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Pharm Chp 11

sedatives, anethesia, anagesics,

QuestionAnswer
What is the chemical neurotransmitter substance released to produce a muscle contraction acetylcholine
What happens when depolarization occurs Muscle contraction occurs
What is it called when an impulse moves down a fiber Action potential
What breaks down the acetylcholine so the muscle doesn't remain in a contracted state actylcholinesterase
What are the 2 divisions of neuromuscular blocking agents 1) depolarizing 2) nondepolarizing
What does the neuromuscular blocking agents do to the patient They paralyze the patient it does nothing to there consciencousnes so they are awake but can't move
Does neuromuscular blocking agents depress reps. drive Yes you must have a et tube ready or a bag and mask due to the muscles not being able to move
How do the neuromuscular blocking agents work in preventing the muscle from moving: nondepolarizing agents They prevent the endplate from depolarizing they can be reversed with cholinesterase inhibitors (neostigmine, pyridostigmine
How do the depolarizing agents work in the neuromuscular blocking agents These bind the ache receptors and cause a massive depolarization of the muscle this cannot be reversed and is short lived
What is the medication for the depolarizing agent succinylcholine
What are the medications for nondepolarizing agents pancuronium, vecuronium, atracurium, rocuronium, cistracurium ium- inch receptors or preventing delay
What are skeletal muscle relaxants for Just for relaxing the muscle not paralyzing for muscle pain
What are the 2 different areas the skeletal muscle relaxants are focused on Central work in the CNS to decrease muscle tone and peripheral work of the muscle itself by interfering with the calcium release
What are the common muscle relaxants methocarbamol, cyclobenzaprine, orphenadrine, chlorzoxazone, carisoprodol, dantrolene( only peripheral)
What does a sedative do reduce the CNS arousal
What does hypnotics do induce sleep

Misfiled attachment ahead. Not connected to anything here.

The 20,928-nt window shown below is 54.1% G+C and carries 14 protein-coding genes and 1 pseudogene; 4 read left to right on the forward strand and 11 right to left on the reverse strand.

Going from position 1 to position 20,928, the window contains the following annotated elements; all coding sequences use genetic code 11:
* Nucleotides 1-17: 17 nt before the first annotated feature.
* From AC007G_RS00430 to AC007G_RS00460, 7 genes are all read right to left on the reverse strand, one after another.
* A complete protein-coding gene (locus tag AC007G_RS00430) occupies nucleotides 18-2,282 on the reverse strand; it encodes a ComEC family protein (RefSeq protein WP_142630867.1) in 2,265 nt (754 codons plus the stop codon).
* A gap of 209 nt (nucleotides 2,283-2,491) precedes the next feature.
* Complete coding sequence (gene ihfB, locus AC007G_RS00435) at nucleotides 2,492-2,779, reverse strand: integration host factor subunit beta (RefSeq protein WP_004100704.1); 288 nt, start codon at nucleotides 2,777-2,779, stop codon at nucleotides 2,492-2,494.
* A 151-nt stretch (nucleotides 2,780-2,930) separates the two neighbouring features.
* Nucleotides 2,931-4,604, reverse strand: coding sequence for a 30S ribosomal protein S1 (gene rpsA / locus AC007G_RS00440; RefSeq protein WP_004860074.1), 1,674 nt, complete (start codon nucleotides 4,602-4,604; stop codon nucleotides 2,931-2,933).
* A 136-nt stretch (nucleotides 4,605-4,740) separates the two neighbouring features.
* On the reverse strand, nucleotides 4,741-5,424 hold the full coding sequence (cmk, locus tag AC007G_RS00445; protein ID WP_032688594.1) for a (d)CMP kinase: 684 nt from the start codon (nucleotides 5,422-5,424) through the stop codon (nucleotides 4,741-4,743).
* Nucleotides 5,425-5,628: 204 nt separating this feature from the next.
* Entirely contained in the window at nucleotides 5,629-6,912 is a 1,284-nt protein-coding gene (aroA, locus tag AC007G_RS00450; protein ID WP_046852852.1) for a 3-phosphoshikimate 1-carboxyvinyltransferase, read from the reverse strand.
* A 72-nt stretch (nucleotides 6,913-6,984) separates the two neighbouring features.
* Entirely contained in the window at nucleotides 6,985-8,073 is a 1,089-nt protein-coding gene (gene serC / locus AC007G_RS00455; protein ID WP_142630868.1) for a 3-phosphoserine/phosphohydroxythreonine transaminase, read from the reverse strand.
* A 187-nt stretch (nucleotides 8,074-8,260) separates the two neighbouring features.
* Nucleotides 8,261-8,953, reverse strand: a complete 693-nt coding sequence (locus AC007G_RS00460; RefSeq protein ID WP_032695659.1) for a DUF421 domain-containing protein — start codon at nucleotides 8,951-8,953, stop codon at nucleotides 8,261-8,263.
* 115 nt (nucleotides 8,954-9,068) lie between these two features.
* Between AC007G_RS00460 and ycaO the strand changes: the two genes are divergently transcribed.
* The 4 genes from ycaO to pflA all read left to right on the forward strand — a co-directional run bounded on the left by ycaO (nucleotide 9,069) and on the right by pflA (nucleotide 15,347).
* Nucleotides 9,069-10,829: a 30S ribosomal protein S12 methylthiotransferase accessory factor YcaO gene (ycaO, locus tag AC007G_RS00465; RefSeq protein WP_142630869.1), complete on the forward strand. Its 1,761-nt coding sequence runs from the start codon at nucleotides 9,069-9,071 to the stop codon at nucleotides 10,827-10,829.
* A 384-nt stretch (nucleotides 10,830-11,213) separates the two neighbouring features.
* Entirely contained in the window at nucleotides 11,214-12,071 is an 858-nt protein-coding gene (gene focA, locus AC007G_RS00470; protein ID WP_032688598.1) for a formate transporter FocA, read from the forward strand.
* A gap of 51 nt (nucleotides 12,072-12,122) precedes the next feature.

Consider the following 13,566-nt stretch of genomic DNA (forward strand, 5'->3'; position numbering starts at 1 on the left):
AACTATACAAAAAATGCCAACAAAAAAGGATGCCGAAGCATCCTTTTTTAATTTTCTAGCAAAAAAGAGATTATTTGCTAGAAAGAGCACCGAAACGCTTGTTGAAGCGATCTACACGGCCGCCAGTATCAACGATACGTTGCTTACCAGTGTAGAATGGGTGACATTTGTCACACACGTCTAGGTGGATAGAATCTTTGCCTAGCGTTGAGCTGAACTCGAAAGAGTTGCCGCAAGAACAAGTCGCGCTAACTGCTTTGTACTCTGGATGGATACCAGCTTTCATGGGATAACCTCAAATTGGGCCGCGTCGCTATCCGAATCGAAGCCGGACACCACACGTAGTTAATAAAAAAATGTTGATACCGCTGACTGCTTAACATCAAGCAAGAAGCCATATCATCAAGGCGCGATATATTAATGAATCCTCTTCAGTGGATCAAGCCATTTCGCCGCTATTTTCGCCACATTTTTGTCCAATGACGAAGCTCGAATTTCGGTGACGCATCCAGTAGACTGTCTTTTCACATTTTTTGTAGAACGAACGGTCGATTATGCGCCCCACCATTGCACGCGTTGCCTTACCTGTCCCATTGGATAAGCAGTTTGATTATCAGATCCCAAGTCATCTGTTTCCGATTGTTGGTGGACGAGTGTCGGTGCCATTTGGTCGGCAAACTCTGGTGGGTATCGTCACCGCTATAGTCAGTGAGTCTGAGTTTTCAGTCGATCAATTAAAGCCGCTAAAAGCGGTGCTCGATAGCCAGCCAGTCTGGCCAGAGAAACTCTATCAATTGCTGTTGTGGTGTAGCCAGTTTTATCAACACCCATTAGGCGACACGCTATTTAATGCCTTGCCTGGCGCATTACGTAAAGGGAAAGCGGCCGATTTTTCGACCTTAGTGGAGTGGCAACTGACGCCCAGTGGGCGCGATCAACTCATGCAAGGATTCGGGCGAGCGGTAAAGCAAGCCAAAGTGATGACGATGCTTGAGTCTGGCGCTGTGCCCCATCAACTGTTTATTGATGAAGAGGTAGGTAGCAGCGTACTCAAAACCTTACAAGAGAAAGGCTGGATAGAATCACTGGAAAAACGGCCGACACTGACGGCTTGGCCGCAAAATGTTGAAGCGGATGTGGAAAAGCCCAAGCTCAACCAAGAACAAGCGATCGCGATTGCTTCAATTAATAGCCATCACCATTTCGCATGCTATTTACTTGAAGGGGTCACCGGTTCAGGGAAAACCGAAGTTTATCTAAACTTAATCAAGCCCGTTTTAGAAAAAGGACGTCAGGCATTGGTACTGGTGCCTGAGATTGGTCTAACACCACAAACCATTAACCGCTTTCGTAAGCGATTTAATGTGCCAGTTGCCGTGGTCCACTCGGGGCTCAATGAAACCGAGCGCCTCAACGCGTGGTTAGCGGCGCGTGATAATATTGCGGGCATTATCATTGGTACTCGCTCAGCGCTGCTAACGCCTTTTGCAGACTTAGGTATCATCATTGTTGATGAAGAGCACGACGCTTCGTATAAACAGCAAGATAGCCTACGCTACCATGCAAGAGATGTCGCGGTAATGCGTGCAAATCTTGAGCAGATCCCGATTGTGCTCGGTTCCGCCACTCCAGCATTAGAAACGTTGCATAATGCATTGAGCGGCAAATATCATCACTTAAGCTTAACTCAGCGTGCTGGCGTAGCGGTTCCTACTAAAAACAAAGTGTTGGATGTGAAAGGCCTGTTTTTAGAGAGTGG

What do anxiolytics do reduce anxiety
What are benzodiazepines These are the most common drug classes that have all the effects (sedative, hypnotic, anxiolytics these are Valium type drugs
What are common medications that are benzodiazepines alprazolam, chlordiazepoxide, diazepam, midazolam, lorazepam
What is an example of a alpha2 adrenergic agonist dexmedetomidine ( precedex)
How do the alpha2 adrenergic agonist work Works by stimulating central alpha2 receptors resulting I anesthetic and sedative properties. Benzodiazepines have a lower incidence of delirium
What are nonbenzodiazepines Sedative and hypnotic with fewer side effects called "z" compounds zolpidem, eszopilone, zaleplon
What are barbiturates These are used to treat seizures, sleep and anxiety disorders
What is an example of a barbiturate Phenobarbital commonly used in the ICU puts patient in a very deep sleep and has to wear off before patient wakes up can cause reps. Depression in overdose
What is anesthetics Anesthesia means without sensations
What are the 2 divisions of anesthetics are there 1) local 2) general
What are local anesthetics used for act locally to a certain area during minor operations or procedures
What are general anesthetics used for Inducing an anesthetic state where the patient will not respond to any stimuli such as in a surgery everything goes to sleep. Will need to be intubated
What does induction mean in regards to anesthesia Time it takes to create the appropriate level of anesthesia
What does maintenance mean in regards to anesthesia Continuation of the anesthetic state
What does termination mean in regards to anesthesia Time it takes a patient to recover from anesthesia
What are the 4 stages of anesthesia 1) conscious state patient is awake but can't feel pain 2) loss of consciousness but still has reflexes 3) surgical anesthesia leads to reps. Depression 4) complete loss of reps. drive and loss of cardiovascular tone
What are common inhaled anesthetics Nitrous oxide, enflurane, isoflurane, sevofluane, desflurane
What are common local anesthetics benzocaine, lidocaine, hurricaine
Why would we as RT's give lidocaine It is used as an injection with maintenance drip for vertical disrythmias you gradually turn down the dose when you think the disrythmias are solved
What are some strategies for reducing post operative nausea Avoid nitrous oxide, use oxygen, maintain hydration, minimize use of opioids
What are some medications used for antiemetics metoclopramide, Phenergan, dramamine
What are ventilators stimulants These are also called analeptic stimulants these stimulate the reps. Centers in the medulla to increase the rate and depth of ventilation
Why would you use a ventilatory stimulant For someone that has CNS depression
What is an example of a vent. stimulant caffeine
What is an analgesic This refers to the reduction of the sensation of pain
What are the types of analgesics are there Opioids, steroidal anti inflammatory agents and NSAIDS
What are examples of analgesics Morphine, fentanyl, codeine, oxycodone
What is the reversing agent to an opioids overdose naloxone (narcan) this only lasts usually 30-40 mins. May need to be given more than once to keep from regressing to previous state
What are steroidal anti inflammatory drugs used for relieve pain and inflammation
What are NSAID's nonsteroidal anti inflammatory drugs. These are the most common analgesic meds. Has antipyretic properties
How do NSAIDS work Inhibit the cyclooxygenase pathway which produces prostaglandins
What are some common drugs that are NSAIDs aspirin, ibuprofen, naproxen,
Created by: pearlekg